Harrabin Attempts To Misrepresent Tol And Ridley
By Paul Homewood
Biased BBC has a detailed account of how Roger Harrabin attempted to misrepresent Richard Tol, in his Changing Climate programme last week, and then went on to do the same with Matt Ridley:-
Roger Harrabin has spun a few comments by professor Richard Tol into a huge confection of pro-climate change pap to sugarcoat the usual bitter pill that Harrabin tries to ram down our throats on climate.
Harrabin starts with this rather dramatic headline…Society ‘to be hit by climate change’
What he is less inclined to emphasise is that what Tol is talking about are the economic effects of climate change and that they are relatively minor… Harrabin dodges Tol’s main conclusion that those effects will be far less serious than climate alarmists like to predict and that climate change is not the most pressing danger for the world…..’Statements that climate change is the biggest (environmental) problem of humankind are unfounded: We can readily think of bigger problems.’
Here is Tol’s latest conclusion which is not reflected at all by Harrabin’s sexed up headline…
‘Climate change will probably have a limited impact on the economy and human welfare in the 21st century.’
This is the ‘dramatic’ effect of climate change up to 2.5 degrees…
‘A global warming of 2.5ºC would make the average person feels as if she had lost 1.3% of her income. (1.3% is the average of the 11 estimates at 2.5ºC.)’
1.3% of your income? You wouldn’t even notice….especially as by the time 2.5 degrees is reached your income will have increased by far more than 1.3%
In sum, breaking the 2ºC target is not a disaster. The most serious impacts are symptoms of poverty rather than climate change. Other impacts are unlikely to have a substantial effect on human welfare.
Interesting that Harrabin likes to use the word ‘Contrarian’ to describe climate sceptics…a word which suggests irrational, stubborn disbelief rather than a critique based upon genuine reason and science….Harrabin once again is trying to discredit and insult the sceptics.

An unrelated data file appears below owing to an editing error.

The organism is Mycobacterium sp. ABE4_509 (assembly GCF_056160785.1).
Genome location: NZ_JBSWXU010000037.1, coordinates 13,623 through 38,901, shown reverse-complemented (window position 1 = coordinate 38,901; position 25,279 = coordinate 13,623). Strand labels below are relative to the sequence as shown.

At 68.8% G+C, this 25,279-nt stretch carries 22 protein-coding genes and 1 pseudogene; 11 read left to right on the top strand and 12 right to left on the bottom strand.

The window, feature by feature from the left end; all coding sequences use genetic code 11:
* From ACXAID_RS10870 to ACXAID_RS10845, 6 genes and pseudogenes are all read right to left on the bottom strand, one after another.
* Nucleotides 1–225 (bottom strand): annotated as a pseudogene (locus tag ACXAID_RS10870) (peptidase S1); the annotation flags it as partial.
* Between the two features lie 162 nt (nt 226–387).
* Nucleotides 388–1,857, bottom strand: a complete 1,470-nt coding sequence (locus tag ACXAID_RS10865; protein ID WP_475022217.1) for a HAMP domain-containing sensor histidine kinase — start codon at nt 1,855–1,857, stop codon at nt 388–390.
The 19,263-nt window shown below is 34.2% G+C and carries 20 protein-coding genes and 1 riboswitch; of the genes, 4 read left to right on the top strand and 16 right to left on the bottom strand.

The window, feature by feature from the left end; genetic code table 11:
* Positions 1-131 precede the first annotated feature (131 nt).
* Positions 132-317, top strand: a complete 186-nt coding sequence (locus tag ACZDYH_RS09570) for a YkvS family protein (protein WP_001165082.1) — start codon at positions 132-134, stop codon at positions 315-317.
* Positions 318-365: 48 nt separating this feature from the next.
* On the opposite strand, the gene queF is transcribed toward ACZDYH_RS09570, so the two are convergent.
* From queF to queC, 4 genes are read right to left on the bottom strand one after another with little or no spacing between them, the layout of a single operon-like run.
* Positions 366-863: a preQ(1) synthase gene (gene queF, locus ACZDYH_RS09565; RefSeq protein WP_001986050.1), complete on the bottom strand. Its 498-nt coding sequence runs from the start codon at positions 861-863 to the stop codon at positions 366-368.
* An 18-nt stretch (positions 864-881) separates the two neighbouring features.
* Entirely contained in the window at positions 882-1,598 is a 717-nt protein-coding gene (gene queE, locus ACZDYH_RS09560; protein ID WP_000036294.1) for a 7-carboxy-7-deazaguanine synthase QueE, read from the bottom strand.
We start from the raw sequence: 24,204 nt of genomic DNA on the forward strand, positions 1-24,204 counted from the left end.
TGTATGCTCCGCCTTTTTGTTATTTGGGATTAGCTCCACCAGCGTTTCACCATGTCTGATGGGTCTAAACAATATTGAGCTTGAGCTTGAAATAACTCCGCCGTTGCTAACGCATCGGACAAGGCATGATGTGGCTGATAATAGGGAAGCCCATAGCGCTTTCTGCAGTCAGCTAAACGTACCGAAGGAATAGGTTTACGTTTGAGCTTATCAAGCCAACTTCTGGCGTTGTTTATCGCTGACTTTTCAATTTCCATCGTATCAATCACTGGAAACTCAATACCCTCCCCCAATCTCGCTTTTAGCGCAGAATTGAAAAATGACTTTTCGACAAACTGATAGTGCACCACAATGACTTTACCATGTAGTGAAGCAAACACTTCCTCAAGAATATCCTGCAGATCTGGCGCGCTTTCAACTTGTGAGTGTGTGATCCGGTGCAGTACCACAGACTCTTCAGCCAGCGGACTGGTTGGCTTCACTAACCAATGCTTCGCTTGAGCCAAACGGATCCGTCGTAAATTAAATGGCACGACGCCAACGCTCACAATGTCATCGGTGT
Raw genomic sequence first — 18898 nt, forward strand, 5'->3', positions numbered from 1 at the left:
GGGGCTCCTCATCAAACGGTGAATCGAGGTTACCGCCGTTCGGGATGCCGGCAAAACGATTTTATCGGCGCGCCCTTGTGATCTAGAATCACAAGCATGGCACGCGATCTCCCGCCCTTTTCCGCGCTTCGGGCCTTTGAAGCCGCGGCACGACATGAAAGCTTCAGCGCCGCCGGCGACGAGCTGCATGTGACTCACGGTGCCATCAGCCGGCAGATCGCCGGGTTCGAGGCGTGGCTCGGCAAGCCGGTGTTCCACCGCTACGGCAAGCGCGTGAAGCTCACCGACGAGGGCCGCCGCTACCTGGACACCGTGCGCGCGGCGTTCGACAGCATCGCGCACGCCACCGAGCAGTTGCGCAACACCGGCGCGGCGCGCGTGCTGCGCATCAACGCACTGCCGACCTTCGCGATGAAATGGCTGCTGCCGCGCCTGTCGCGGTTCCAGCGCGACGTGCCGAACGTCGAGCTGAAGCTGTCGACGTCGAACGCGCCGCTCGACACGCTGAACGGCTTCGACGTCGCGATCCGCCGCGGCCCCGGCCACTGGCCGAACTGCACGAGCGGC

Harrabin’s article, based upon his ‘Changing Climate’ programme is as dodgy, if not more so than that programme.
He sets up sceptic, Matt Ridley, up for a fall and places him in opposition to Tol…..now that is highly dishonest because Ridley bases his comments on the science of Tol…something Harrabin doesn’t mention in this article (but admits in this interview with Tol on a site run by Harrabin’s old mate and climate activist, Dr Joe Smith, from the propagandist CMEP which he and Harrabin used to manipulate the BBC’s climate programming via their infamous seminars……RH ‘I think he references you in order to make that conclusion.‘)
Here is Harrabin’s spin…
‘Human societies will soon start to experience adverse effects from manmade climate change, a prominent economist has warned. Prof Richard Tol predicts the downsides of warming will outweigh the advantages with a global warming of 1.1C – which has nearly been reached already. Prof Tol is regarded by many campaigners as a climate “sceptic”. He has previously highlighted the positive effects of CO2 in fertilising crops and forests. His work is widely cited by climate contrarians.’
Note how he tries to portray Tol as in the ‘contrarian’ camp….he does this in order to suggest that Tol has ‘seen the light’ and come into the climate change fold…when in fact he has always been a believer.
Then we get to what Ridley says…
‘Matt Ridley, the influential Conservative science writer, said he believed the world would probably benefit from a temperature rise of up to 2C.
“I think we probably will see 1.5 degrees of warming. The point is most people think 2C is when it turns catastrophic. That’s not right. The literature is very clear; 2C is when we start to get harm. Up until then we get benefit,” he said.’
Harrabin doesn’t tell us that Ridley is quoting Tol…curiously however he then tells us that Ridley is quoting another scientist and goes on to rubbish Ridley…
‘On fertilisation Matt Ridley refers to unpublished work by Professor Ranga Myneni from Boston University.
But he told BBC News Lord Ridley had accurately quoted his research on the impacts of current CO2 levels, but was unduly complacent about future warming.
“I am worried about how this work is being interpreted, by Lord Ridley.’
Ridley ‘interpreted’ that work like this…he also quoted another scientist to back him up, not mentioned by Harrabin…